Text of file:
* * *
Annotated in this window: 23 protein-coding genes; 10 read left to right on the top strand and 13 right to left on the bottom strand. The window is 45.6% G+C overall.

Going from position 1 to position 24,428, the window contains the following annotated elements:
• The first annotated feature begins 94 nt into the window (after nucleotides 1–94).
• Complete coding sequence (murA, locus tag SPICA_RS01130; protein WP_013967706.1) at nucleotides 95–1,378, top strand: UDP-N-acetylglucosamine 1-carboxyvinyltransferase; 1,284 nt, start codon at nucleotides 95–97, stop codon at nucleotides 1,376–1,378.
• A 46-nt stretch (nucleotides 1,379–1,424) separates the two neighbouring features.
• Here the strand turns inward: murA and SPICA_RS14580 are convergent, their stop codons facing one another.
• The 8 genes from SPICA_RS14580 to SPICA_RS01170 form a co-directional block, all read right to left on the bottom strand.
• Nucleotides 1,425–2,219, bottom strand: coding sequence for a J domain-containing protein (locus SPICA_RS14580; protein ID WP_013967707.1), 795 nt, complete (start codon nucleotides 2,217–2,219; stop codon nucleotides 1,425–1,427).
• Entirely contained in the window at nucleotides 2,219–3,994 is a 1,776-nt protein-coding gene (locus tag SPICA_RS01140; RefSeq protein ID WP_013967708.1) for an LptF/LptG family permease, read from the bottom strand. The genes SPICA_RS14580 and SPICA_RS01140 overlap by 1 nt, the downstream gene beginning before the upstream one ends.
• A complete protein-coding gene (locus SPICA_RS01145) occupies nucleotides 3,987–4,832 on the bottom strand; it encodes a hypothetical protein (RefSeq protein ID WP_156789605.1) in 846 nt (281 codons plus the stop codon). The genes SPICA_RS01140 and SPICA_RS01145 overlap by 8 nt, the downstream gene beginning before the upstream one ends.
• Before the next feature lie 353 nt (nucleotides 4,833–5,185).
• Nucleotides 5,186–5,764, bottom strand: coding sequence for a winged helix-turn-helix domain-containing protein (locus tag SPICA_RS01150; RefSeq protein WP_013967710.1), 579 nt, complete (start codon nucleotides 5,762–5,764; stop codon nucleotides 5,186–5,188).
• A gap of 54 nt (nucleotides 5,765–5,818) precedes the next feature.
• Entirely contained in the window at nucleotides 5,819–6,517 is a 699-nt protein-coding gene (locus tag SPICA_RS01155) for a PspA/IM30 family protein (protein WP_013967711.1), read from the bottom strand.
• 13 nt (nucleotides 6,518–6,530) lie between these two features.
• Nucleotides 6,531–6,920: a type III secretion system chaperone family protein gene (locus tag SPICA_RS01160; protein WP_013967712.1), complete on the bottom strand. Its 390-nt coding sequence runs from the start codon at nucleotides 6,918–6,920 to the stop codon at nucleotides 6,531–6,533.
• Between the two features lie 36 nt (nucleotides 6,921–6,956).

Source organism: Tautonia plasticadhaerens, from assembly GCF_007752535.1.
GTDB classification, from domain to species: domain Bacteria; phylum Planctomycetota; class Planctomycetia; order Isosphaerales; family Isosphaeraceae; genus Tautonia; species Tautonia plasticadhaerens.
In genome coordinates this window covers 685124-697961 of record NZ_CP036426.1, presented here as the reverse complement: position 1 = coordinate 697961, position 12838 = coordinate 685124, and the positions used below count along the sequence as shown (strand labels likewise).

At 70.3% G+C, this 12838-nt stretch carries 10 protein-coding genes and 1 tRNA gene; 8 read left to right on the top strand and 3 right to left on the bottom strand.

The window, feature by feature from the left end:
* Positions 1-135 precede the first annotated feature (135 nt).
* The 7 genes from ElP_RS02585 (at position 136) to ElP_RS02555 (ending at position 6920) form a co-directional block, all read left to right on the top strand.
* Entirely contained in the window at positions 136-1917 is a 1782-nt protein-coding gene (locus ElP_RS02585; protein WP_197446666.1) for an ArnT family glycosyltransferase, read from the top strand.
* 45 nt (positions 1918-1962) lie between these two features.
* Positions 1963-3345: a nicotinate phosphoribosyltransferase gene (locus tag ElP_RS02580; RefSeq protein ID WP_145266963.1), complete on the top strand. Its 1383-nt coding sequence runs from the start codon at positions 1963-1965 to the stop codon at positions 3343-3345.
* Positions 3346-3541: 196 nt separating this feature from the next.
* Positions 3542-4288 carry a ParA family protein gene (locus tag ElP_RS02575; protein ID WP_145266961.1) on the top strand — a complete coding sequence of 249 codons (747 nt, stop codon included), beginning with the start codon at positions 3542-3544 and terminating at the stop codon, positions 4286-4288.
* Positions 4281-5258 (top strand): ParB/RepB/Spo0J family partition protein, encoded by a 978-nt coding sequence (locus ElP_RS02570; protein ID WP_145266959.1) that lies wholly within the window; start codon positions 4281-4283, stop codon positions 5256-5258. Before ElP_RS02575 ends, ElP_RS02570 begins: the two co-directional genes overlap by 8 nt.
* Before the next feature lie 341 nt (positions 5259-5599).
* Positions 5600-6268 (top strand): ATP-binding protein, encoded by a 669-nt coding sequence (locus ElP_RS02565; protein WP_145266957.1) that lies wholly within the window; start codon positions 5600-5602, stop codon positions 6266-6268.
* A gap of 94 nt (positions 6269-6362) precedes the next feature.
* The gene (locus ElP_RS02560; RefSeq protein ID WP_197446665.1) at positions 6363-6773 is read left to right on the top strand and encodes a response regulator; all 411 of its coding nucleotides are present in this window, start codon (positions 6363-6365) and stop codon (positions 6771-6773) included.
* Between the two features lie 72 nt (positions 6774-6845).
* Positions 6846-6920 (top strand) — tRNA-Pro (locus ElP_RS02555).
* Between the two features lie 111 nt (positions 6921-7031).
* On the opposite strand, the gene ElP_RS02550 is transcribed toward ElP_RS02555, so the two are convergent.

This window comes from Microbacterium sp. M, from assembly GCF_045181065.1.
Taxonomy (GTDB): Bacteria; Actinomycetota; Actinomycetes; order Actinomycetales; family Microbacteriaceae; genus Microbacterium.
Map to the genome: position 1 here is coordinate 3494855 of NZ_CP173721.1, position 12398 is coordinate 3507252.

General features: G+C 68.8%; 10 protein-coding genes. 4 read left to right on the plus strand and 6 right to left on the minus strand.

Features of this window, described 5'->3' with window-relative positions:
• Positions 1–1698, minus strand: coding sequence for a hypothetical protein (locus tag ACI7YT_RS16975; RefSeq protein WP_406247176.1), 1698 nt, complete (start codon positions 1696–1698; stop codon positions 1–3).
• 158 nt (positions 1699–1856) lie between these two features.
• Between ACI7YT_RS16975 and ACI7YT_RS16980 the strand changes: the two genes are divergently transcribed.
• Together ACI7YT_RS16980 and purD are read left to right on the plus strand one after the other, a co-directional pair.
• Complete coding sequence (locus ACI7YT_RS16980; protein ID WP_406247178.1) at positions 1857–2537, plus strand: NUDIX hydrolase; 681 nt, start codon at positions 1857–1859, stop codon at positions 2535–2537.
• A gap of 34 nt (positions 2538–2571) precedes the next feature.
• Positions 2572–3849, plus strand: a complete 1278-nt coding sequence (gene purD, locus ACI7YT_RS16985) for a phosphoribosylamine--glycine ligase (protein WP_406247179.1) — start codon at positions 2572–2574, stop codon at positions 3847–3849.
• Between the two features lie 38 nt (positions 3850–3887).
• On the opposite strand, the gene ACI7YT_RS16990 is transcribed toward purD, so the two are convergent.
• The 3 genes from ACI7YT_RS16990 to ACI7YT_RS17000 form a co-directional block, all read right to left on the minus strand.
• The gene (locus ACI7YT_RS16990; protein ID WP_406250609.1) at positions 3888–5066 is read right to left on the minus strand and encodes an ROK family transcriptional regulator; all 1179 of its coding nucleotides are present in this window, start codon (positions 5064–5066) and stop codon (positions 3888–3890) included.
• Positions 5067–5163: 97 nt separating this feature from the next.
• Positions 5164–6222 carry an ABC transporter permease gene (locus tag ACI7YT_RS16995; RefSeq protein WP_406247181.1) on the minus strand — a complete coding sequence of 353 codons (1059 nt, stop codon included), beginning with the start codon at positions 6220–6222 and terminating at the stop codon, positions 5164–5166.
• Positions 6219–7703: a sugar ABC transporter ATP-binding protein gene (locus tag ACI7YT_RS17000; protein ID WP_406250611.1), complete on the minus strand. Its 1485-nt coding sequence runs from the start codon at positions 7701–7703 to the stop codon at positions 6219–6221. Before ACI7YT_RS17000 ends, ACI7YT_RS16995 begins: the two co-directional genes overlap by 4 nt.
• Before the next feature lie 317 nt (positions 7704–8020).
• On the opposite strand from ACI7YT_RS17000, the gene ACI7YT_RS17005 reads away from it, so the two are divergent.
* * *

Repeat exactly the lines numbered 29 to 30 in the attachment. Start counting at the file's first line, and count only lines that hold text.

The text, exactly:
* Positions 3542-4288 carry a ParA family protein gene (locus tag ElP_RS02575; protein ID WP_145266961.1) on the top strand — a complete coding sequence of 249 codons (747 nt, stop codon included), beginning with the start codon at positions 3542-3544 and terminating at the stop codon, positions 4286-4288.
* Positions 4281-5258 (top strand): ParB/RepB/Spo0J family partition protein, encoded by a 978-nt coding sequence (locus ElP_RS02570; protein ID WP_145266959.1) that lies wholly within the window; start codon positions 4281-4283, stop codon positions 5256-5258. Before ElP_RS02575 ends, ElP_RS02570 begins: the two co-directional genes overlap by 8 nt.